ALBUQUERQUE, N.M. — The alien sequel “Independence Day: Resurgence” may have destroyed cities across the United States.
But the film generated more than $44 million for New Mexico, where the alien-invasion movie was filmed, according to the Motion Picture Association of America.
Numbers released by Twentieth Century Fox on Friday show the movie hired over 5,750 New Mexico workers and paid them around $19.4 million in wages. It also sparked more than $3.72 million spent on hardware and lumber supplies, numbered showed.
The film spent 158 days on location in New Mexico and the production, filmed at Albuquerque Studios, hired a number of New Mexico businesses.
New Mexico Film Office Director Nick Maniatis said the “Independence Day” numbers demonstrate the effect the film and television industry has on the state’s economy.
“Maybe less obvious, however, is the incredible level of skill and dedication on the part of New Mexico crew and businesses that were able to service such a demanding industry and an incredibly complex project like ‘Independence Day: Resurgence’,” Maniatis said.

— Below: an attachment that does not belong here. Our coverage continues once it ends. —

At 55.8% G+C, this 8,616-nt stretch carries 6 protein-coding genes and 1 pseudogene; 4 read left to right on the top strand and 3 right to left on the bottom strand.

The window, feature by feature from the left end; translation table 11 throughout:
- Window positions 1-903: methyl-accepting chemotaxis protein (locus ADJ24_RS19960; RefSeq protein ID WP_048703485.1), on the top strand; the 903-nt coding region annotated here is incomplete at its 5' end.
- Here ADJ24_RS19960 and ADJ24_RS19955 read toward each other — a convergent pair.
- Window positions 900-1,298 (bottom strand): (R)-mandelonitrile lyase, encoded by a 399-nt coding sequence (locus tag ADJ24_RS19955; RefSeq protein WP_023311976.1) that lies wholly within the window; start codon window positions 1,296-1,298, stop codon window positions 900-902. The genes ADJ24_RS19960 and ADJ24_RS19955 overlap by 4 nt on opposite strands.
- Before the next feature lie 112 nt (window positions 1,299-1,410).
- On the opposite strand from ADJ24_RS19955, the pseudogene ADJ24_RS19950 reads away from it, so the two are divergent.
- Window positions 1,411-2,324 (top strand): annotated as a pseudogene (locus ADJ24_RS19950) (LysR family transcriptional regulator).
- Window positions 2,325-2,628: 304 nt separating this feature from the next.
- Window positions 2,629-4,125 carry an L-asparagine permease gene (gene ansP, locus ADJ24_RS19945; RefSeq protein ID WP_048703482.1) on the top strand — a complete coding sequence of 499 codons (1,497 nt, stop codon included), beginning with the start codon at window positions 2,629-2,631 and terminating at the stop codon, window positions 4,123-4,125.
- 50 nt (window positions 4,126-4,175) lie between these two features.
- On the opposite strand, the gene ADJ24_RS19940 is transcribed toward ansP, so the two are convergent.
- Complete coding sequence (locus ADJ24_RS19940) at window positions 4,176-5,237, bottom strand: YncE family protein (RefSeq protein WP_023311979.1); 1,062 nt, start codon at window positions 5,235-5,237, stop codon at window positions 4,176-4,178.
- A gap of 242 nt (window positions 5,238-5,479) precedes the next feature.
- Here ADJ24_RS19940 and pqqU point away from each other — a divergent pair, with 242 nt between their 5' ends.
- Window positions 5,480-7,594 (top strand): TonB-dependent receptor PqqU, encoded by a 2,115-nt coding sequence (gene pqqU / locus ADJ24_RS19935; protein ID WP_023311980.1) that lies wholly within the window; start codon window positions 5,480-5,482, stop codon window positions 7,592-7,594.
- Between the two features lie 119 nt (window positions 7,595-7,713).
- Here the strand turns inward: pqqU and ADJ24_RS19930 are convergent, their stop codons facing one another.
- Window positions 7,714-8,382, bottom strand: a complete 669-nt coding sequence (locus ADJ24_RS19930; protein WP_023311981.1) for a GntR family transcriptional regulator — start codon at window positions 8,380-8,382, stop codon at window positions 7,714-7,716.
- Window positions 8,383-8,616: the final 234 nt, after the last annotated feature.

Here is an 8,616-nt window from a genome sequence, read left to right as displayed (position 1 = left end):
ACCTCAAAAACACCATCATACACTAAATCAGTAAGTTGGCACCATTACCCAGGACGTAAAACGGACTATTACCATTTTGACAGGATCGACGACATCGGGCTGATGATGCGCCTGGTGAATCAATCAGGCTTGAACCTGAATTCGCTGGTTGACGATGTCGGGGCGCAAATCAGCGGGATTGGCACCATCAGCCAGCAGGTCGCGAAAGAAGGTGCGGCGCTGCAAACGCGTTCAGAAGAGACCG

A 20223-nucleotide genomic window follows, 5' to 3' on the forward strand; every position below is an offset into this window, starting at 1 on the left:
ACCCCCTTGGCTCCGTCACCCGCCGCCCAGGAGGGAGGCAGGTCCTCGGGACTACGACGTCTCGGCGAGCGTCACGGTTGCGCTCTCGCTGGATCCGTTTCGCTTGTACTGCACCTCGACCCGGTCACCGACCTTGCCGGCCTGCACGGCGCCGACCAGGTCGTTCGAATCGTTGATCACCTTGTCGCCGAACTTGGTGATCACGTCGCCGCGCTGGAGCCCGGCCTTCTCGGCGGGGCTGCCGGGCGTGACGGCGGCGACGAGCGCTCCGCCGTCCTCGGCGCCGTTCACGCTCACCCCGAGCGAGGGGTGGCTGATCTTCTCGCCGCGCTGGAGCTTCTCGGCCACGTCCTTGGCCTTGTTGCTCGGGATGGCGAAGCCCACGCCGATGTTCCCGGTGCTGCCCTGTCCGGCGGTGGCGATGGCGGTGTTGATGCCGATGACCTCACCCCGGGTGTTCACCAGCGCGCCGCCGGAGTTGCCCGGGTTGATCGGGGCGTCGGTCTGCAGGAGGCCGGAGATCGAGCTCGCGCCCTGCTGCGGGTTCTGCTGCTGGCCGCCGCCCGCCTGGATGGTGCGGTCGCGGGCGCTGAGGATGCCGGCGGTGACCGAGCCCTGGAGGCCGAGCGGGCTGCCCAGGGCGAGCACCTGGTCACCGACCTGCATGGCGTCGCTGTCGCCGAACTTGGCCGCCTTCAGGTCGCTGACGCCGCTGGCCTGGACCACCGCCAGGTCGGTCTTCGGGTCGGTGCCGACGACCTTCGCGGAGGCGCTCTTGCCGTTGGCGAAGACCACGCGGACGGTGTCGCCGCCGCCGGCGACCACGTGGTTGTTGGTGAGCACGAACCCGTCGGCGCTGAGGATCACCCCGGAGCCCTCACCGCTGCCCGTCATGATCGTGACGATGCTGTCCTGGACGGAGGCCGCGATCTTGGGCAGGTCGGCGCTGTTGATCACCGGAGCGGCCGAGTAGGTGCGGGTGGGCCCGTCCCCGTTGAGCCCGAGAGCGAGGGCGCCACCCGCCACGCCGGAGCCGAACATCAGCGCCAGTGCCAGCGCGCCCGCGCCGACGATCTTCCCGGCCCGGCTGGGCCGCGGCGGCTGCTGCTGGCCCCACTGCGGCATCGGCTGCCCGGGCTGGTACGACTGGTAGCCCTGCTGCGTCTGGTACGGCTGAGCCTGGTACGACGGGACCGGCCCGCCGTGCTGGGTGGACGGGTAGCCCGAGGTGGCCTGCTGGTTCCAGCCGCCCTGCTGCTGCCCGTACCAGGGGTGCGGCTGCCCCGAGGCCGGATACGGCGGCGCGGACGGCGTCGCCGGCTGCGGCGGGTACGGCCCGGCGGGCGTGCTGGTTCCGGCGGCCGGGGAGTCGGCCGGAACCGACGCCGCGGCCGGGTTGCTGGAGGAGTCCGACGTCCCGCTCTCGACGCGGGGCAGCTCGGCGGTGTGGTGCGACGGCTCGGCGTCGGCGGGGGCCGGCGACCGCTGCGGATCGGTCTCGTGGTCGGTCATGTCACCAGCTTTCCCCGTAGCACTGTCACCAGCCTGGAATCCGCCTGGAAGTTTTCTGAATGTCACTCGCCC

The industry in recent years has stepped up productions in Albuquerque and Santa Fe.
For example, the popular AMC-TV series “Breaking Bad” was filmed in Albuquerque and has generated a number of “Breaking Bad” related tours. Its prequel, “Better Call Saul,” is filming in Albuquerque.
And earlier this week, the AMC network has announced that it has renewed the series “Preacher” and will expand the second season to 13 episodes.
That show, which is filmed in Albuquerque and just completed its first season, follows a West Texas preacher named Jesse Custer, who is inhabited by a mysterious entity that causes him to develop an unusual power.
“New Mexico’s small businesses and local workers continue to reap the benefits from major productions because of the state’s competitive production tax incentive program,” MPAA Chairman and CEO Chris Dodd said.
Dodd praised New Mexico Gov. Susana Martinez and state lawmakers for pushing to make the state friendly to film production.